This article is part of a series providing school students with evidence-based advice for choosing subjects in their senior years.
English (or an equivalent literacy requirement) is a compulsory subject for all secondary students in Australia. In years 11 and 12 there are several types of English subjects to choose from.
There are different versions of “English” in different states, with various titles and levels of difficulty.
There’s English, English studies, general English, foundation English, English standard, English advanced, English language, English and literature extension and literature. It is important to choose the right version of English to reach your desired destination.
Different types of English
The Australian Curriculum is the base for the development of state and territory senior secondary courses. It breaks English down into four broad categories: English, literature, EALD (English as an Additional Language or Dialect) and essential English.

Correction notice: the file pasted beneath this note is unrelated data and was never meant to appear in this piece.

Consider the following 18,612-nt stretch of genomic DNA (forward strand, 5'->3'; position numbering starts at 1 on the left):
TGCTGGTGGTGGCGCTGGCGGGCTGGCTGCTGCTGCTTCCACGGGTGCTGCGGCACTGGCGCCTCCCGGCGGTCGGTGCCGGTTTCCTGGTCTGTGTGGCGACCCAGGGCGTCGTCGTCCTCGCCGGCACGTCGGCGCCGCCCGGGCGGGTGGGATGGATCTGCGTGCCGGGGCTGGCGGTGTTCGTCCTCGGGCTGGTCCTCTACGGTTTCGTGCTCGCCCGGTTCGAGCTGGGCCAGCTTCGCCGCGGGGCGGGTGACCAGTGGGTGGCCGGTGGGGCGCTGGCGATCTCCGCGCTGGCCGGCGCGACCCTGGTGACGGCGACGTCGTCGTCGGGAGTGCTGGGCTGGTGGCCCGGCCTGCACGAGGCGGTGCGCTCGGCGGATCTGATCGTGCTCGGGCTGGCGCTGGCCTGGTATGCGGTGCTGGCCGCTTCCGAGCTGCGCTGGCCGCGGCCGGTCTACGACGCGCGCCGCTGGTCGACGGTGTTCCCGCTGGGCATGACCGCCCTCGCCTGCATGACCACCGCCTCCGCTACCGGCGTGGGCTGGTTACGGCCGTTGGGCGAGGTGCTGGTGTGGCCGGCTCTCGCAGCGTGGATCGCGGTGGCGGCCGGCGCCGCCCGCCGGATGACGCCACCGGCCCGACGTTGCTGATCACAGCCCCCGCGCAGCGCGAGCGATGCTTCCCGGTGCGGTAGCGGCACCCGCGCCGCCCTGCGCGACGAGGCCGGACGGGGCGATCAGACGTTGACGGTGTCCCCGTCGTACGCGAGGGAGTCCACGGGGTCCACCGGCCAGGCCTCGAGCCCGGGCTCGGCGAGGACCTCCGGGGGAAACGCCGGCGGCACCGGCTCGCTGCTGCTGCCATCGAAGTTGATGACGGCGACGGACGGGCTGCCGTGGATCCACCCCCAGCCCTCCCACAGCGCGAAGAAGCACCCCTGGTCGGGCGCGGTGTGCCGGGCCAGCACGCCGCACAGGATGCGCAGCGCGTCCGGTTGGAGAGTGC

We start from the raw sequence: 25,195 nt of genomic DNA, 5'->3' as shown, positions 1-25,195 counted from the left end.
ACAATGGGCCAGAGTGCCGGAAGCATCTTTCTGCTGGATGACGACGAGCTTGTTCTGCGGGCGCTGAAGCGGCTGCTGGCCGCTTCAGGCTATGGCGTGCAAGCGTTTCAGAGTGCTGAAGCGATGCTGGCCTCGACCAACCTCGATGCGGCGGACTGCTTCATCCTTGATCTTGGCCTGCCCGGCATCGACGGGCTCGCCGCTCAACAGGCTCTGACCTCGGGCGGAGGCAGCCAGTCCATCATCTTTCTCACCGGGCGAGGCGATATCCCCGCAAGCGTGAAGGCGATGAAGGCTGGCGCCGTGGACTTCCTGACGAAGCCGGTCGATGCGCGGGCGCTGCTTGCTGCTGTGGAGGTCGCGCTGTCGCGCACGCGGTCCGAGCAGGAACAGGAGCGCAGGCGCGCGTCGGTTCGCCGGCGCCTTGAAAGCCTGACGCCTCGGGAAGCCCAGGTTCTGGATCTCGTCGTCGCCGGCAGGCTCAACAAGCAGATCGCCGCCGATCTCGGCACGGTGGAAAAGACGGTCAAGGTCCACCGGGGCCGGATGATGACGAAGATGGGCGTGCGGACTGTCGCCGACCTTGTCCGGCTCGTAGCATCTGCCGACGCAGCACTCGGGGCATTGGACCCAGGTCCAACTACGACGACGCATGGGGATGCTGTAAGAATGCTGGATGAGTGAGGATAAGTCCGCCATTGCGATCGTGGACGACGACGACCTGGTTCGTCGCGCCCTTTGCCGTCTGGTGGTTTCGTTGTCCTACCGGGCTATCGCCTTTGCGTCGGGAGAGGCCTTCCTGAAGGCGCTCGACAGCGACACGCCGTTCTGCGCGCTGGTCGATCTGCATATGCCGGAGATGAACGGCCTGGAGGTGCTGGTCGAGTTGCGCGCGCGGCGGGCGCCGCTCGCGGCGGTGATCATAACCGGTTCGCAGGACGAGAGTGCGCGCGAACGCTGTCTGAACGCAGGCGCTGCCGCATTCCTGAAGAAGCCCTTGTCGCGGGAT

Literature is known as the most challenging of the four and focuses on literary texts such as poetry, prose and drama. Literature explores the creative use of language through in-depth study of culturally important literary works.
For example, students may explore colonial representations of race in Joseph Conrad’s novella Heart of Darkness, the beauty and unsettling nature of Shakespeare’s sonnets, or Australian cultural identity in Jack Davis’ play No Sugar.
Literature is more like philosophy or history than what we think of as English from NAPLAN (grammar and comprehension).
Literature used to be a popular subject in some states, but its popularity has been falling. Recent figures from Victoria show while literature was the 15th most commonly studied subject in 2015 in the senior years, it tumbled to 19th in 2019. In 2020, it fell off the top 20 list entirely.